Studies that systematically analyze and address all three limitations associated with LAI—kinetic, thermodynamic, and stability—can significantly advance development of tagatose biosynthetic processes. This work clearly demonstrates the presence of these three limitations and provides an approach to balance their advantages and limitations. We use the food-safe engineered probiotic bacterium Lactobacillus plantarum as the expression host due to its increasing relevance to biochemical and biomedical research30,31. This approach enables ~50% conversion of galactose to tagatose in 4 h (productivity of ~38 mmol tagatose L−1 h−1) ultimately reaching ~85% conversion after 48 h at high galactose loading (300 mM) in batch culture. Such an approach is expected to be applicable to other biocatalytic systems where similar trade-offs between kinetics, thermodynamics, and/or stability pose hurdles to process development.
LAI catalyzes tagatose synthesis at low conversion and rate
At high substrate loading (400 mM galactose) and 37 °C, the reported optimal temperature for this enzyme32, LsLAI purified from L. plantarum exhibited an initial forward reaction (turnover) rate (kinitial) of 9.3 ± 0.3 s−1, which is lower than the maximum reaction rate possible by this enzyme of 17.0 ± 1.3 s−1 min−1 with its preferred substrate, arabinose, at 400 mM. Increasing the reaction temperature to 50 °C increased the initial reaction rate to 11.2 s−1 (Fig. 1a) but was accompanied by rapid enzyme inactivation, which is consistent with previous reports of thermal instability of this enzyme32. The enzyme exhibited first-order degradation with a half-life (t½) of approximately 18.5 h at 37 °C (Fig. 1b) and 1.5 h at 50 °C. Indeed, the enzyme retains only ~6% activity after 6 h at this elevated temperature. Additionally, the highly reversible isomerization reaction suffers from thermodynamic limitations with reported free-enzyme equilibrium conversions < 50% (ΔG°rxn = + 1.19 kcal mol−1)22. Our results indicate similar low conversion of 35–40% after 5 days with pure enzyme at 37 °C with daily supplementation of fresh enzyme to account for inactivation (Fig. 1c).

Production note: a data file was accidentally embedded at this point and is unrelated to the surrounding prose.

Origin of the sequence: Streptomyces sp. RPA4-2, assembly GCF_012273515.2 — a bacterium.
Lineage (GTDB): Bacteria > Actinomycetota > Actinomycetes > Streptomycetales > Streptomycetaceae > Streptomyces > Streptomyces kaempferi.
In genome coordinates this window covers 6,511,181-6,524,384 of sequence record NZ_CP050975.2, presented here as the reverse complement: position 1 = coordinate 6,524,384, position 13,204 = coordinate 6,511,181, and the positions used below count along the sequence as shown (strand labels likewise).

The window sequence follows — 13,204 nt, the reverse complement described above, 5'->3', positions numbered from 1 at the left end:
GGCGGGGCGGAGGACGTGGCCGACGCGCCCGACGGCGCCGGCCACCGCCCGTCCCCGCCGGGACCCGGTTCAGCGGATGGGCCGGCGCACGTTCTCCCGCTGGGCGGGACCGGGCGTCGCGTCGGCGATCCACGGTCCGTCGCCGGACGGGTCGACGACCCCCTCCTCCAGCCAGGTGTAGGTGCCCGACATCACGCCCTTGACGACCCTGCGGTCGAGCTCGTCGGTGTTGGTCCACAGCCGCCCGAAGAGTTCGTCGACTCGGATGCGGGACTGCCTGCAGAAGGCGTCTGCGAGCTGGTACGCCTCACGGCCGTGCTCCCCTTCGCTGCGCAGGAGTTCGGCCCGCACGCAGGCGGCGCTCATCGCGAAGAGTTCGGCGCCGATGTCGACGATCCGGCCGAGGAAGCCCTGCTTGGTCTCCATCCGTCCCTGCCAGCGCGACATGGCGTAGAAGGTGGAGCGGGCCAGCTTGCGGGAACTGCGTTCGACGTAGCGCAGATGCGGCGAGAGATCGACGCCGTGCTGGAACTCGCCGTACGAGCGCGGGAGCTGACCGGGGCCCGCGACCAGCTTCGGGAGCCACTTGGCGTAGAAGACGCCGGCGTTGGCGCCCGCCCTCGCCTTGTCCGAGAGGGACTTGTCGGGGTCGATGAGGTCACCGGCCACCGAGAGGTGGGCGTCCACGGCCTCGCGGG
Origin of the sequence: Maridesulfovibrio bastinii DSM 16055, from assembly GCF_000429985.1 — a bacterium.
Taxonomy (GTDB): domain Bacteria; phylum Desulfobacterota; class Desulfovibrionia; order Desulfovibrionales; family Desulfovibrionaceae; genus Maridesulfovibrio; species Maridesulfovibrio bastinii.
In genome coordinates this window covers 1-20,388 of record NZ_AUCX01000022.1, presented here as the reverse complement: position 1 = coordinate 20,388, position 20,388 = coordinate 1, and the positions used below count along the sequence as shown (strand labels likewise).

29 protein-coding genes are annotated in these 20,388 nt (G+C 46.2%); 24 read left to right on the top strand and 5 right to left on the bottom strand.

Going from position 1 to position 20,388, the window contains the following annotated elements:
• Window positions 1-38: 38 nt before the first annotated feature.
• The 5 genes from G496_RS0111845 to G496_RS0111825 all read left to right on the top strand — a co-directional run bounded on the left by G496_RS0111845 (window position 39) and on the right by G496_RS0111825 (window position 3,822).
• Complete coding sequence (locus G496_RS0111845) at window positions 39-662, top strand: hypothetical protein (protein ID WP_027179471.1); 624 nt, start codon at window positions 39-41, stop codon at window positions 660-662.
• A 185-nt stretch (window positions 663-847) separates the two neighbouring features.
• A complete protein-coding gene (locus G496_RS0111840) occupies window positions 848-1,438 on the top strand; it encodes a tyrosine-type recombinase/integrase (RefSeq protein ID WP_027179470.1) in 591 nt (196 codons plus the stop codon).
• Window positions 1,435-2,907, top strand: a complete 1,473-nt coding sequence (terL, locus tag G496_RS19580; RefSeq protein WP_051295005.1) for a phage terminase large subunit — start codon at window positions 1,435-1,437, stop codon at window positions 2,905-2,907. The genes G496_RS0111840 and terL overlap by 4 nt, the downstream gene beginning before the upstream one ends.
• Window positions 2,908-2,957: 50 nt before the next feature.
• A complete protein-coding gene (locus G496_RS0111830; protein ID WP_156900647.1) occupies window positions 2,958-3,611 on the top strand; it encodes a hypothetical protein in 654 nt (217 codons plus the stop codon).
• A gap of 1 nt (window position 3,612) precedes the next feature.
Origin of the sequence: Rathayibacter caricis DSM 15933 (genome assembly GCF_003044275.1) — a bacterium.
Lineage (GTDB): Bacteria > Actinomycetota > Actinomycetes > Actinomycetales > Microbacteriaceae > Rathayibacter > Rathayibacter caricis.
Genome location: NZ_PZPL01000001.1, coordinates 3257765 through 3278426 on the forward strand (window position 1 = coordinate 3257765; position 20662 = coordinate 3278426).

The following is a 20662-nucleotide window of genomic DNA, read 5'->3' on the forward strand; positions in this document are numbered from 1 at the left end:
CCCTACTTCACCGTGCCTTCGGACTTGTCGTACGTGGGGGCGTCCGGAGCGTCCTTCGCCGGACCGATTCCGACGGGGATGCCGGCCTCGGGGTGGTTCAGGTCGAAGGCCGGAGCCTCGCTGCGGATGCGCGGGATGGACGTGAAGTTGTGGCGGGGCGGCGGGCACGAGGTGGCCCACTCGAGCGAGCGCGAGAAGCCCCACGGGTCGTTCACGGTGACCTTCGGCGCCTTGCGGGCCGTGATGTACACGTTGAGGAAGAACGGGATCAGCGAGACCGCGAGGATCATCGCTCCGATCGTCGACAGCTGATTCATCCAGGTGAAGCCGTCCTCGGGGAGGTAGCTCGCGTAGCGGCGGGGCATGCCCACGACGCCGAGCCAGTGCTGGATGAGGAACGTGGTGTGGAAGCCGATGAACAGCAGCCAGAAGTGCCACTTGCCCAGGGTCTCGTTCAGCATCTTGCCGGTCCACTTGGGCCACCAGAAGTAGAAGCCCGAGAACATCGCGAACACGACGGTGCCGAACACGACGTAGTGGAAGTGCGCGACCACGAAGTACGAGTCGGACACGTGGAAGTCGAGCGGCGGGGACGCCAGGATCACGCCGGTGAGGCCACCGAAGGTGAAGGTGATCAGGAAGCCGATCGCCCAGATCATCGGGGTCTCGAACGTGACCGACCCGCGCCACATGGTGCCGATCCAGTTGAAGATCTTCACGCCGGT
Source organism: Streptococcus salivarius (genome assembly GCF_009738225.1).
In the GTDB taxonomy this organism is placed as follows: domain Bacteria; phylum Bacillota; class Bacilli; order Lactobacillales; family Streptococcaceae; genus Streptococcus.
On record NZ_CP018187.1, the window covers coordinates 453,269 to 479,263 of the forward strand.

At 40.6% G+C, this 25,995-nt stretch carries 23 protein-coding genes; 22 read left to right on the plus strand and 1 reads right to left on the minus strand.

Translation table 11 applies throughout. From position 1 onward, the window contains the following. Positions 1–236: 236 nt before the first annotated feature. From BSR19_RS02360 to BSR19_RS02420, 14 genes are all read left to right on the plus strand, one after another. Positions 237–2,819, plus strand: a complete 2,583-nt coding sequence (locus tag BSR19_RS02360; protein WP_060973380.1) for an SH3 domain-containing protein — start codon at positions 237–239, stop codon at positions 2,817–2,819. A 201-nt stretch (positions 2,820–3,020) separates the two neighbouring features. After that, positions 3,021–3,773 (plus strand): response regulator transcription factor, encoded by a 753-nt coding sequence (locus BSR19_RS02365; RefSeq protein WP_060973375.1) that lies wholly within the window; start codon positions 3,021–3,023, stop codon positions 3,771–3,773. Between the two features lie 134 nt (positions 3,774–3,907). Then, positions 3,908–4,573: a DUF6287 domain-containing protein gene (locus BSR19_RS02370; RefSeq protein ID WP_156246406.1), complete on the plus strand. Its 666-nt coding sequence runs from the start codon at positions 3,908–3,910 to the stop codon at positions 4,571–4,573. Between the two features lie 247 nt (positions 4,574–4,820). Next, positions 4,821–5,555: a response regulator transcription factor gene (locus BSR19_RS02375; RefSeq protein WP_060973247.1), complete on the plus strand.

L. plantarum cell surface display does not stabilize LsLAI
To achieve surface localization, we fused LsLAI with six L. plantarum surface proteins, which have all been previously described as suitable display carriers, at either the C- or N-terminus (Supplementary Table 4). The constructs also contained the strong Lp_3050 secretion signal, a 10 amino acid linker containing a thrombin protease cleavage site, and either a C- or N-terminal His6 tag for immunofluorescence assays. We characterized surface localization using flow cytometry and measured the whole-cell isomerization activity. All three of the tested C-terminal anchor strains (A1, A2, and A3) exhibited > 90% surface detection (Fig. 2a) (see Supplementary Table 3 for strain descriptions). However, the measured tagatose production after a 2 h incubation with 200 mM galactose was only 225 ± 72 µM, 55 ± 39 µM, 91 ± 25 µM tagatose (normalized to individual reaction cell densities of ~OD600 = 0.5), respectively, significantly less than that of intracellularly expressed (IC1) LsLAI (538 ± 34 µM) (Fig. 2b). LsLAI was detected on N-terminal anchor strains A5 and A6 in 28% and 96% of the population and produced 286 ± 31 µM and 422 ± 34 µM tagatose, respectively. Interestingly, strain A4 exhibited low surface detection, comparable to control (WT and IC1) cells while producing higher titers of tagatose (533 ± 58 µM) relative to our other surface display constructs. These data indicate there is not a significant correlation (p > 0.05) between whole-cell activity with the presence of displayed LsLAI on the L. plantarum cell surface (Fig. 2c).